May 17, 2021


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Insecurity: Out-of-school children may rise from 10.5m to 13m by December 2021

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Insecurity: Out-of-school children may rise from 10.5m to 13m by December 2021

Out-of-school children

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*Over 800 students kidnapped within 3 months in the North, says group

              By Haidar M. Aliyu

The Incentive Based Program, IBP of the Policy House International has expressed fear that out of school children may rise from 10.5 million to 13 million by December, 2021, as over 800 students were kidnapped within three months in the northern part of Nigeria.

The organisation which said the number of kidnapped students was between December 2020 and March 2021, also said 60 boarding house schools had been shut down in the North due to the kidnap of school children. 

A breakdown, according to IBP, revealed that while 344 students were kidnapped from Government Secondary School Kankara Katsina States, 27 students were kidnapped in Government Secondary School, Kagara Niger State, and another 300 girls were also kidnapped in Government Girls’ college Kegere Zamfara State. 

Executive Director IBP, Taiwo Akerele, who disclosed this, expressed concern that unless the current trend was checked, the number of out of school children in Nigeria may increase from the current 10.5 million to 13 million by December 2021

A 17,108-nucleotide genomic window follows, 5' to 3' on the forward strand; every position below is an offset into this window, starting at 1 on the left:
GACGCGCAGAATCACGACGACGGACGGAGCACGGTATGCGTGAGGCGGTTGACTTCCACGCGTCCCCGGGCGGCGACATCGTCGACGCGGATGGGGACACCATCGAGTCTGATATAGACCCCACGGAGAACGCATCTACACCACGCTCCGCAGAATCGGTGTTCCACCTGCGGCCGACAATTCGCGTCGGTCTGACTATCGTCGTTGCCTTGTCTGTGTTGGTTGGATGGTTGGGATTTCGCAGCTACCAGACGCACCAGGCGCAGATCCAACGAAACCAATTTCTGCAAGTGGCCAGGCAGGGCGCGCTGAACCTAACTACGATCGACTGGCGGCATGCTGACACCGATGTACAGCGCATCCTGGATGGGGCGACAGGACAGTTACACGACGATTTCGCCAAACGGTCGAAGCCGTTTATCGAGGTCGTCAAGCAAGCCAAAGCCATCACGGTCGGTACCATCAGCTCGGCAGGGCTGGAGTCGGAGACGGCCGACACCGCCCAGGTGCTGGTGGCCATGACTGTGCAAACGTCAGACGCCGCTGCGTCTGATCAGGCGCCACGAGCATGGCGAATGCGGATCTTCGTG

To this end, stakeholders have expressed concerns over the rising number of-out-of school children, especially in the region.

Akerele said: “From our records and estimates close to 800 students have been kidnapped between December of 2020 and March 2021. This has also resulted into the closure of boarding schools in at least three states over the period and available data shows that over 60 schools in Niger, Zamfara, Katsina and some parts of Kaduna and Sokoto states with at least an average of 600 students are affected by these sudden closures”. 

The development, he said, has serious implication for academic stability, domestic finance, crime among adolescents, rising illiteracy in the region and security implications, drug, cultism and general crime. 

Akerele noted that although the affected states have invested in basic infrastructure and school feeding but the general insecurity in the region has dampened educational enthusiasm among parents and children of school age.

He lamented that while other countries were doing everything to close the gap in number of out-of-school children in the society, the activities of Boko Haram, kidnappers and bandits is further deepening the Nigerian figures.

 “This is particularly worrisome and pathetic for northern Nigeria that is already considered to be averagely an educationally dis- advantaged region of Nigeria,” he said.   The group, however, called on the Nigerian Government to accelerate the implementation of the lofty educational intervention programs outlined under the Alternate School Program (ASP) earlier launched in January 2021 and also called on the states government to fastrack its investment in perimeter fencing, local security arrangements and the deployment of technology in securing the schools. 

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